• Views from Penobscot Mountain summit.

    Acadia

    National Park Maine

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  • Temporary Road Closure

    A section of the Western Mtn Road in Southwest Harbor will be closed until 8/18 while park crews replace a culvert with a new fish-friendly open bottom culvert. For more information and a map visit our Getting Around Page. More »

  • Trail Closure: Gorge Path weekdays, 7 am - 4 pm

    The section of the Gorge Path between the Hemlock Path intersection and the A. Murray Young Trail intersection is closed until rehabilitation work is completed. The closure will be in effect Mondays through Fridays only, from 7 am to 4 pm.

Land Resources

Schoodic

NPS/Sheridan Steele

Acadia National Park is one of the few national parks created virtually entirely of land donated to the federal government. In addition, Congress gave the National Park Service the responsibility to hold conservation easements on private property within the Acadian archipelago. The park's lands program is charged with keeping records of these properties, marking and monitoring park boundaries, and working together with interested landowners to protect the ecological, cultural, and scenic values of their holdings. Specific components of the lands program include:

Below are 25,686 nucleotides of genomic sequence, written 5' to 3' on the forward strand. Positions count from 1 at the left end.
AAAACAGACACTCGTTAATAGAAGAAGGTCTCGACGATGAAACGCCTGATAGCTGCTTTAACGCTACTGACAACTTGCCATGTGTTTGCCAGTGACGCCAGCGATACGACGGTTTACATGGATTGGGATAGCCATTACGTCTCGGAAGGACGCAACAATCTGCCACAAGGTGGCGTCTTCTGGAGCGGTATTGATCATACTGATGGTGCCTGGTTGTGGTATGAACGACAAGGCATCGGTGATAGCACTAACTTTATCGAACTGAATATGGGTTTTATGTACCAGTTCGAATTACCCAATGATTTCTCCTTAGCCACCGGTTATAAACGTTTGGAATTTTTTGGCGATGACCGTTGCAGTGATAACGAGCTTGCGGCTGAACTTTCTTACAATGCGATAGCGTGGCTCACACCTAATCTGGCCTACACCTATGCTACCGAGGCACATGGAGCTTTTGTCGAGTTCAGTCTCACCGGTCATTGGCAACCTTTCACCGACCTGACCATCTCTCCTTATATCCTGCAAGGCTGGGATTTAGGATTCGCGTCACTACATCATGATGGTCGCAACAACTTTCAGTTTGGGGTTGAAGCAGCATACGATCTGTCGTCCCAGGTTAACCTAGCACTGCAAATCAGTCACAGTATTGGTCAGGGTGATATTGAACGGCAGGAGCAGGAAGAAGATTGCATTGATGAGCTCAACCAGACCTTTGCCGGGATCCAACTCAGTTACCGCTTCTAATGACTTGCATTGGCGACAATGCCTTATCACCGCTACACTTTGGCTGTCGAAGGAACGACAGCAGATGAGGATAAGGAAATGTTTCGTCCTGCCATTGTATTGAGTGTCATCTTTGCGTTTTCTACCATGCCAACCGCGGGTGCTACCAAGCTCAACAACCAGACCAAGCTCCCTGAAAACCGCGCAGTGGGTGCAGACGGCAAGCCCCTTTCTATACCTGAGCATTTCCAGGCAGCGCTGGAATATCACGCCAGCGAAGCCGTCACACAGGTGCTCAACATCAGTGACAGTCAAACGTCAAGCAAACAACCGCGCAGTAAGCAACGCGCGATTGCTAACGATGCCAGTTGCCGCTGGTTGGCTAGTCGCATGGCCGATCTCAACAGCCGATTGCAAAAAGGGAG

Conservation Easements
The National Park Service at Acadia National Park currently holds conservation easements on 184 properties in 18 towns. All easements but one are on islands. These conservation easements protect more than 12,000 acres of land. Ongoing activities include:

  • evaluating properties offered to the National Park Service as potential conservation easements;
  • working with landowners interested in establishing conservation easements to devise appropriate strategies to protect their properties;
  • monitoring properties held by the National Park Service to ensure compliance with the terms of their conservation easement; and
  • resolving conflicts on conservation easement properties that are held by the National Park Service.

Boundary Management
Acadia National Park has approximately 120 miles of boundary, not all of which are marked or surveyed. Ongoing activities include:

  • monitoring development on lands adjacent to the park to ensure that activities on private property do not encroach on or damage park resources and
  • clearing, marking, and surveying park boundaries.
 

Did You Know?

The wide carriage road is lined by the spring foliage of birch trees.

Acadia National Park's carriage road system, built by John D. Rockefeller Jr., has been called “the finest example of broken stone roads designed for horse-drawn vehicles still extant in America.” Today, you can hike or bike 45 miles of these scenic carriage roads in the park.